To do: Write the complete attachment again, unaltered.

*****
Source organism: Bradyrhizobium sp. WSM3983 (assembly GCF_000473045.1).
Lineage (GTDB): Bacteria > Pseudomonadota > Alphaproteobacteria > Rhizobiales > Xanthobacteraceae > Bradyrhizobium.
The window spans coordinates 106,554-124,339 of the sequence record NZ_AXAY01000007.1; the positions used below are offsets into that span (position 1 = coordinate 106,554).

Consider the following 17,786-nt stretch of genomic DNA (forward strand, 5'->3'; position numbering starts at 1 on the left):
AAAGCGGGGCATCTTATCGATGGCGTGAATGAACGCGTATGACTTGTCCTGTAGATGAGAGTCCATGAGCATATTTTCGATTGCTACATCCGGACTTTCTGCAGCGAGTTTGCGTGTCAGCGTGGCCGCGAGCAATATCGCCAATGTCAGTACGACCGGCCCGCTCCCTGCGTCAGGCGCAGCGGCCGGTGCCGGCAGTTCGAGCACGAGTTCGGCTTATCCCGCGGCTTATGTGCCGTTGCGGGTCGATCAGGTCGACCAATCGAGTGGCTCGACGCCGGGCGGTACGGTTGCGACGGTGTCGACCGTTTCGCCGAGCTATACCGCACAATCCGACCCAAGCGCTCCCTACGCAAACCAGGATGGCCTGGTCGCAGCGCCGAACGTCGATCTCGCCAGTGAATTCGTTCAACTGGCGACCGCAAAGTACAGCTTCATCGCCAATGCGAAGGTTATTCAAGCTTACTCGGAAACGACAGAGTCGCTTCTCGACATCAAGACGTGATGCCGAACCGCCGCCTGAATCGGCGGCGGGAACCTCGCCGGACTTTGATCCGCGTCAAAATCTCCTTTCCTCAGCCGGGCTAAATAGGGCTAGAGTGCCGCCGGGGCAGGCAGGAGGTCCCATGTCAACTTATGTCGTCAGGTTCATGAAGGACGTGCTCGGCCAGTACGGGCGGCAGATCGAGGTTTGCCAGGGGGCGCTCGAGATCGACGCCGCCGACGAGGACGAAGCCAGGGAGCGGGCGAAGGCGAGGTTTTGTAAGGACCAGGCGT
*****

Source organism: Bradyrhizobium sp. WSM3983 (assembly GCF_000473045.1).
Lineage (GTDB): Bacteria > Pseudomonadota > Alphaproteobacteria > Rhizobiales > Xanthobacteraceae > Bradyrhizobium.
The window spans coordinates 106,554-124,339 of the sequence record NZ_AXAY01000007.1; the positions used below are offsets into that span (position 1 = coordinate 106,554).

Consider the following 17,786-nt stretch of genomic DNA (forward strand, 5'->3'; position numbering starts at 1 on the left):
AAAGCGGGGCATCTTATCGATGGCGTGAATGAACGCGTATGACTTGTCCTGTAGATGAGAGTCCATGAGCATATTTTCGATTGCTACATCCGGACTTTCTGCAGCGAGTTTGCGTGTCAGCGTGGCCGCGAGCAATATCGCCAATGTCAGTACGACCGGCCCGCTCCCTGCGTCAGGCGCAGCGGCCGGTGCCGGCAGTTCGAGCACGAGTTCGGCTTATCCCGCGGCTTATGTGCCGTTGCGGGTCGATCAGGTCGACCAATCGAGTGGCTCGACGCCGGGCGGTACGGTTGCGACGGTGTCGACCGTTTCGCCGAGCTATACCGCACAATCCGACCCAAGCGCTCCCTACGCAAACCAGGATGGCCTGGTCGCAGCGCCGAACGTCGATCTCGCCAGTGAATTCGTTCAACTGGCGACCGCAAAGTACAGCTTCATCGCCAATGCGAAGGTTATTCAAGCTTACTCGGAAACGACAGAGTCGCTTCTCGACATCAAGACGTGATGCCGAACCGCCGCCTGAATCGGCGGCGGGAACCTCGCCGGACTTTGATCCGCGTCAAAATCTCCTTTCCTCAGCCGGGCTAAATAGGGCTAGAGTGCCGCCGGGGCAGGCAGGAGGTCCCATGTCAACTTATGTCGTCAGGTTCATGAAGGACGTGCTCGGCCAGTACGGGCGGCAGATCGAGGTTTGCCAGGGGGCGCTCGAGATCGACGCCGCCGACGAGGACGAAGCCAGGGAGCGGGCGAAGGCGAGGTTTTGTAAGGACCAGGCGT